When I first stepped off the U79 train from central Düsseldorf, I had no idea what to expect. I’d heard that Kaiserswerth was the oldest area of Düsseldorf, but beyond that, I had little clue as to what I’d find there. With little more than an old school map and a few friendly locals from whom to ask directions, I set off to explore this historic part of town.
The train ride to Kaiserswerth takes around twenty-five minutes from the Hauptbahnhof (the central train station). Departures are roughly every twenty minutes to half an hour and so access to this part of town is fairly easy. From the station, the walk into the historic part of Kaiserswerth is around another ten minutes by foot. Also, I’m going to be honest with you: wandering around the town, I just couldn’t stop snapping photos! Every inch of this district was just so beautiful and oh so very Germanic. Yes, I was one of those visitors!
Kaiserswerth: A historic District with Character
17th-Century house fronts, the ruins of a once grand palace and the first hospital Florence Nightingale worked in. You’ll find all of this and more in Kaiserswerth. Quaint cafés sit side by side with altbier gardens (a regional specialty). Literally, everywhere is packed with a whole load of history.
As early as the 8th Century, the area which Kaiserswerth now occupies was inhabited. A monk by the name of Saint Suitbert chose the region to build his Benedictine Abbey. Unfortunately, the abbey stood for less than ninety years before it was destroyed. In the following centuries people continued to live at Werth but little changed until the arrival of Barbarossa.
In the 12th century, Frederick I, Holy Roman Emperor, also the ruler of Germany decided that Werth would be the perfect location to build his palace. The name of the town was changed to ‘Kaiserswerth’, the addition of the ‘Kaiser’ signifying that the emperor had chosen to put down roots in the area. Often referred to as one of the medieval era’s ‘greatest’ leaders’, Barbarossa lived in Düsseldorf during the 12th-century.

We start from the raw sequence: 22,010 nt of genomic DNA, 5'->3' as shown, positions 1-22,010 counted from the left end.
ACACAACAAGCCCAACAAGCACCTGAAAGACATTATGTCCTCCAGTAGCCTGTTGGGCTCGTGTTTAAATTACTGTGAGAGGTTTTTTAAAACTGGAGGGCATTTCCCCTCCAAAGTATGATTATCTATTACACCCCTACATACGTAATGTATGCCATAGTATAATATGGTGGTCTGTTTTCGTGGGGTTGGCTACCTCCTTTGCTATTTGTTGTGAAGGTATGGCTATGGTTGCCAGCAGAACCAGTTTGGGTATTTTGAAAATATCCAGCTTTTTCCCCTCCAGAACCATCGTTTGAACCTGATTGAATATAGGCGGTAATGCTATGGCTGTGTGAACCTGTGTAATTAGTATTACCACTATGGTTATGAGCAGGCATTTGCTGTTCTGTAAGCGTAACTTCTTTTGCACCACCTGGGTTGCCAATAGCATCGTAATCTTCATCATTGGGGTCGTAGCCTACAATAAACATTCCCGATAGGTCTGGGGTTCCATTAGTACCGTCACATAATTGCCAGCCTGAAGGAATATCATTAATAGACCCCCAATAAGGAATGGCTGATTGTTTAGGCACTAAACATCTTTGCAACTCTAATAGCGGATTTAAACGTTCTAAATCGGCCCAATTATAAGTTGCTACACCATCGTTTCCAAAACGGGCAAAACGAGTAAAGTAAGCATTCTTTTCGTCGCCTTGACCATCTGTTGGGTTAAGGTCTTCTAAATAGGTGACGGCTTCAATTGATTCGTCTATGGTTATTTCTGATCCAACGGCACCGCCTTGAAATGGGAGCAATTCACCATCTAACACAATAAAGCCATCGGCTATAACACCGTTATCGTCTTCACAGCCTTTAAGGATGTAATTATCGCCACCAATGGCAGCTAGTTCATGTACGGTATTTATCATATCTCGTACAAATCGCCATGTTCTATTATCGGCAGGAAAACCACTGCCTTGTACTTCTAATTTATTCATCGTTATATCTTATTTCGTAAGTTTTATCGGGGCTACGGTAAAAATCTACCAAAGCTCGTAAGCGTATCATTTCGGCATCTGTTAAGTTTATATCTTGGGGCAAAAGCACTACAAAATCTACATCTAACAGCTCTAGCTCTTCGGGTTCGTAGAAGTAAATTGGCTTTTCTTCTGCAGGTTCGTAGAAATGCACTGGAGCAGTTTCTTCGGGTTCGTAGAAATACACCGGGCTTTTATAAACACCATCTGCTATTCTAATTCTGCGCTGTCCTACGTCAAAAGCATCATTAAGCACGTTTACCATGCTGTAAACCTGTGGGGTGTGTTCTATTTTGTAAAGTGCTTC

The Kaiserpfalz (literally ‘imperial palace’) is located on the fringes of the town, overlooking the mighty river Rhine. Many locals hang out in a nearby altbier garden, and even more cycle along the river at this point. Of course, what attracted me most to this district was the promise of a ruined castle. In some places, the walls are up to four meters thick!
St. Suitbertus Basilica on Stiftsplatz
The large and imposing church sits a mere few hundred metres from the once grand palace of Barbarossa. The basilica is named after Saint Suitbert, founder of the first abbey in the area. Parts of the current church were constructed as early as the 11th-Century, though much of the building was renovated in the 18th century. It is also here where the remains of Saint Suitbert lie.
One of my favourite things about German is that many of the words describe the location, place or thing exactly. For example, ‘Krankenhaus’ literally means ‘sick house’ but would generally be translated as a hospital. It is in a Kaiserswerth Krankenhaus that Florence Nightingale first started working.
Trained under Theodor Fliedner, in 1851 Nightingale passed her nursing exams. A few years later, she was deployed as a nurse during the Crimean War. Whilst away in Turkey, she saved hundreds of lives and improved hospital sanitation. She demonstrated that practicing clean hygiene practices saved lives and her techniques were implemented throughout the world. There is no telling how many lives she managed to save…